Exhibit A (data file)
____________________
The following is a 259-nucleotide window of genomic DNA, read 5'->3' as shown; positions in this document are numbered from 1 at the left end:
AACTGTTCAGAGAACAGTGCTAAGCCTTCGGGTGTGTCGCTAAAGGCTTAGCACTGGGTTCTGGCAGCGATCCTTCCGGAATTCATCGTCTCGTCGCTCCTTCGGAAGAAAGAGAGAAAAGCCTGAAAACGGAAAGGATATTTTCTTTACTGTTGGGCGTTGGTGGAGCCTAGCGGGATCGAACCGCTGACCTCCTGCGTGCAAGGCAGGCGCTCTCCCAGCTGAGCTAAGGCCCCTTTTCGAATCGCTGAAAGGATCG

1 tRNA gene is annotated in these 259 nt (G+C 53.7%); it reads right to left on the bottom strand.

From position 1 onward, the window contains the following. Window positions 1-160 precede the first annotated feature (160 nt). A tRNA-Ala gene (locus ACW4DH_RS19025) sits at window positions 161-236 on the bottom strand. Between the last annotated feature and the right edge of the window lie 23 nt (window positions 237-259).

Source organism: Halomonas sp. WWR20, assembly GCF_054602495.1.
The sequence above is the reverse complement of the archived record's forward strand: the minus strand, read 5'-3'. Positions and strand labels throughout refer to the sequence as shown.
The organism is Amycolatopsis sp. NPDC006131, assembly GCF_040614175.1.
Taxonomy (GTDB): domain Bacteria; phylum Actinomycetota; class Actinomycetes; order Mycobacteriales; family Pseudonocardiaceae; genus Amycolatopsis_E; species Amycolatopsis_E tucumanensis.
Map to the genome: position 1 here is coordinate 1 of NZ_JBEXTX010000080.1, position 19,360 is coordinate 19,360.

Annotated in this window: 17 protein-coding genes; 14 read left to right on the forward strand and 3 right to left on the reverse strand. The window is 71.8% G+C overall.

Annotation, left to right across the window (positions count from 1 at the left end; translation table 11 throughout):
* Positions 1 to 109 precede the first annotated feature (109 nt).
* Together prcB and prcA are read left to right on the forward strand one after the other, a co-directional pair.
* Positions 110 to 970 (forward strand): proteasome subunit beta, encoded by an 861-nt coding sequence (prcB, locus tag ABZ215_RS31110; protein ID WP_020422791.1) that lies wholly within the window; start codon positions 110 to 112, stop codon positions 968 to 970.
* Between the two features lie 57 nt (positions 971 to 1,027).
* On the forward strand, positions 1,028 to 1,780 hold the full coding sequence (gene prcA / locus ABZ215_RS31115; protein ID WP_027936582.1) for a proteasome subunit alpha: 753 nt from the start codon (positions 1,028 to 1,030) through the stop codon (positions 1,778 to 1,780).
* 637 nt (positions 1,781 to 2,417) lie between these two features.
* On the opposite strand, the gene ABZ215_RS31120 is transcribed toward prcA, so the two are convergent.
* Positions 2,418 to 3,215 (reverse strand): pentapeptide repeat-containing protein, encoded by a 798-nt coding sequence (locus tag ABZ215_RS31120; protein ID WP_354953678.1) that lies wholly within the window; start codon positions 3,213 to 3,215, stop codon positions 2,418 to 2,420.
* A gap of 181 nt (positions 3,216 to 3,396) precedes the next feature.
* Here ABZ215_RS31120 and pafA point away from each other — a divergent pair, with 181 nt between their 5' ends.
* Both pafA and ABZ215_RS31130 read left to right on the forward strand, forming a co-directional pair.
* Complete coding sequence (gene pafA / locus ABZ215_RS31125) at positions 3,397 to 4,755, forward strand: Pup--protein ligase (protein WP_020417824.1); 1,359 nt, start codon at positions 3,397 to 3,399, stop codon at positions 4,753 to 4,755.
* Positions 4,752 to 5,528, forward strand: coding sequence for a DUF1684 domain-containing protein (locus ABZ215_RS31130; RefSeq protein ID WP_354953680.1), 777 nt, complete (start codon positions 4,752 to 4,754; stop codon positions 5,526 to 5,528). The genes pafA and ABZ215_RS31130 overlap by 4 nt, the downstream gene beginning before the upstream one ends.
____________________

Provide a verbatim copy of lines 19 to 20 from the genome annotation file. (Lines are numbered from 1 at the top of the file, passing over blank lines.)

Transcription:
* Positions 2,418 to 3,215 (reverse strand): pentapeptide repeat-containing protein, encoded by a 798-nt coding sequence (locus tag ABZ215_RS31120; protein ID WP_354953678.1) that lies wholly within the window; start codon positions 3,213 to 3,215, stop codon positions 2,418 to 2,420.
* A gap of 181 nt (positions 3,216 to 3,396) precedes the next feature.